Black’s succinctly and accurately describes the probate process as one applying to both those individuals who die with a will (testate) and those who die without a will (intestate). > > > Read the full article
It’s very important to have a reputable attorney for your probate needs. This article is an example of a possible worst-case scenario. Whether or not the allegations are true will remain to be seen. At Grant Morris Dodds, we believe in being beyond reproach. Thousands of clients have trusted us over the years with their probate court & probate needs. > > > Read the full article
You have likely heard the term “probate” used in the context of handling a person’s affairs upon their death. Probate is indeed the administering of a decedent’s estate through a formal legal process usually under the jurisdiction of a specific court. For example, in Nevada that court is simply called probate court.
Here are a few things you may want to know about the probate process:
1. > > > Read the full article
The pain you feel at the loss of a loved one is often compounded if your loved one died without a will. During a time when you should be able to grieve, the uncertainty created by the lack of a will can cause real problems that you cannot handle on your own. Some of those are very urgent and can compound and create further complications if you make the wrong choice. > > > Read the full article
We will all die one day—unless you know something we don’t. We recently came across an article written by Bronnie Ware, a home hospice nurse. After years of working with those who are literally laying in their deathbeds, she recorded the top five most common final regrets.
They are as follows:
1. I wish I’d had the courage to live a life true to myself, not the life others expected of me. > > > Read the full article
It’s important to know what probate litigation means. Simply stated, “probate” is the process of administering the assets of a deceased person, either according to the terms of a will, or, when there is no will, according to state intestacy laws. A common misconception is that probate is often a routine and simple process. While that may be true in some estates, probate can become complicated by unanticipated including but not limited to: disputes over the terms of the will or the application of intestacy laws; distribution of separate vs. > > > Read the full article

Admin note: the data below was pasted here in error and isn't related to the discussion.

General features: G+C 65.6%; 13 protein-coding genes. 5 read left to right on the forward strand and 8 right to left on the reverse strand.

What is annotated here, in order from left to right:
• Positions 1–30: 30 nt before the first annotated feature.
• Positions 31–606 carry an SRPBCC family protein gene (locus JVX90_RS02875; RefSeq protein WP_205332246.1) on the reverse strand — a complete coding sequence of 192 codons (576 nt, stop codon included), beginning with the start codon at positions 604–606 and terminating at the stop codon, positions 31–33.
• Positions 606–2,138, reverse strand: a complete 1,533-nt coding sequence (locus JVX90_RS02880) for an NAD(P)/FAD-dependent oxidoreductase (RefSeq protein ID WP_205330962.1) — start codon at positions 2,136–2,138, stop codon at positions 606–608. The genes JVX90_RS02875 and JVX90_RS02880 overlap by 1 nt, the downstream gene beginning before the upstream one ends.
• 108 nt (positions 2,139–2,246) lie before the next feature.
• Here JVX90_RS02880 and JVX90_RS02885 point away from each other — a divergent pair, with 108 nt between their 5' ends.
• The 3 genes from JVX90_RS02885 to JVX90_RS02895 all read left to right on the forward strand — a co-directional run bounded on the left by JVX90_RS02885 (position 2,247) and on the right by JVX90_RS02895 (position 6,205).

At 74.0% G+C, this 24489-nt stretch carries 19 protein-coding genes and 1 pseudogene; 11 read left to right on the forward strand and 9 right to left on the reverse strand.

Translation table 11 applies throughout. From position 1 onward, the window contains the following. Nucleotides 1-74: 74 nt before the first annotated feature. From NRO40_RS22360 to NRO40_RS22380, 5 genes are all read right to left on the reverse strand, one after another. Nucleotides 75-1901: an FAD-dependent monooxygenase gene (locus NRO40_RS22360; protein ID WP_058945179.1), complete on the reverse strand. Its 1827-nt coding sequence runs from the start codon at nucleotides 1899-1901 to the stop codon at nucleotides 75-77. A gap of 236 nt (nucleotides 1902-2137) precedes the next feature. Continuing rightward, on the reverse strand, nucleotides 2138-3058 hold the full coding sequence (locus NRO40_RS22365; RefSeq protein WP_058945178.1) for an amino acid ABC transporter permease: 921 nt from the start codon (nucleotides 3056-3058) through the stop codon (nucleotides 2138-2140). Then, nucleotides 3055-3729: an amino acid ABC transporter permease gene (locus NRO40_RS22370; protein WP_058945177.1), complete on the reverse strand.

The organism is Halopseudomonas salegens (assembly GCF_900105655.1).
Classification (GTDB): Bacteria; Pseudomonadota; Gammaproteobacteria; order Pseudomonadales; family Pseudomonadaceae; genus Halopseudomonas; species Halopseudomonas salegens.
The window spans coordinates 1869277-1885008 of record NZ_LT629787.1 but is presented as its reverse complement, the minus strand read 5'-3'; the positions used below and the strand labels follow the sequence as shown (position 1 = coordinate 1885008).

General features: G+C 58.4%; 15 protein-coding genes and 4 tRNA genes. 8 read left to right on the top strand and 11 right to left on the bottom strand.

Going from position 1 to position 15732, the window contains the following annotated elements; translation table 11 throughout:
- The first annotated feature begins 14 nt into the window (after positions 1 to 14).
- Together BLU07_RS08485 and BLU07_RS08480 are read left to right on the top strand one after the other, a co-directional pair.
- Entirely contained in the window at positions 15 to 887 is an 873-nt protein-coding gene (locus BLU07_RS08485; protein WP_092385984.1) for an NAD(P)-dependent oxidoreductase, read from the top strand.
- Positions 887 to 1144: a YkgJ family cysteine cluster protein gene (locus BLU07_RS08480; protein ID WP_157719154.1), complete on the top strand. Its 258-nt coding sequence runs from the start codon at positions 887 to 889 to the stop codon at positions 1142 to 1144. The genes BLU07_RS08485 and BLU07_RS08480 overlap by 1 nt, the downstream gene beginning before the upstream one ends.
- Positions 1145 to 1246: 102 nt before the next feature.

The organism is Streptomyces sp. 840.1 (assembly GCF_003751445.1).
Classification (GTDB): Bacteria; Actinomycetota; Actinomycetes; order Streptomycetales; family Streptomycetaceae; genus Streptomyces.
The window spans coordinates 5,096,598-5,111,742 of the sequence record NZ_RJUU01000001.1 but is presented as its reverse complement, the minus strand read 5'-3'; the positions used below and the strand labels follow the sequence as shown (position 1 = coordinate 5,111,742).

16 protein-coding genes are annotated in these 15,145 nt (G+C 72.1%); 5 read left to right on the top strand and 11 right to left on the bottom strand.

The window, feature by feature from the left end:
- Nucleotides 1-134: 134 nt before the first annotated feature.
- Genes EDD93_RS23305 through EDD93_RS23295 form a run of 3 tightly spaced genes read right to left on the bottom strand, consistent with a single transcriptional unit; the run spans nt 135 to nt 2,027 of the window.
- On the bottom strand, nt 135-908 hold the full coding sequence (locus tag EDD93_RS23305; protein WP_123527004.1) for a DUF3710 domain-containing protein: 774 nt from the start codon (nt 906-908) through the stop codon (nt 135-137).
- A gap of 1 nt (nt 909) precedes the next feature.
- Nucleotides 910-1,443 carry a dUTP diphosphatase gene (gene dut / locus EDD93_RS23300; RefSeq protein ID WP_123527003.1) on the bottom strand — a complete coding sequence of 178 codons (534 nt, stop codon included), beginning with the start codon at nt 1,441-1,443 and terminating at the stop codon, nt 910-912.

The unexpected loss of a loved one can leave a family not only with a huge emotional loss but also in financial straits. The purpose of the Nevada Probate Code, as found in Title 12 of the Nevada Revised Statutes, is to accomplish the speedy settlement of a decedent’s estates at the least expense to the parties involved. > > > Read the full article
Trust agreements can terminate for any number of reasons. Following are several explanations of why a trust might end, come to its conclusion, and be terminated…
Natural Trust Termination
Upon the settlor’s death. Upon the death of the settlor (or within a reasonable time after death) a standard liquidating trust may terminate. Upon a designated age or date. > > > Read the full article
Imagine that you are preparing to fly an airplane from Los Angeles to Honolulu. You know that airplane engines need to be serviced and overhauled after a certain number of hours of operation and you also know that the plane you are going to fly to Honolulu, over 3,000 miles of open water, has not been serviced recently. > > > Read the full article
As a probate professional, the questions I most often hear from potential clients are: What is probate? How complicated is it? Can I do it myself? How much does it cost? And, how long will it take? Here are a few short answers to these very important questions.
What is probate?
Probate means to prove a Last Will and Testament, or generally carry out the administration of a decedent’s estate with some level of court oversight wherein title to assets in the decedent’s name is transferred to beneficiaries of the estate, after the payment of debts and expenses. > > > Read the full article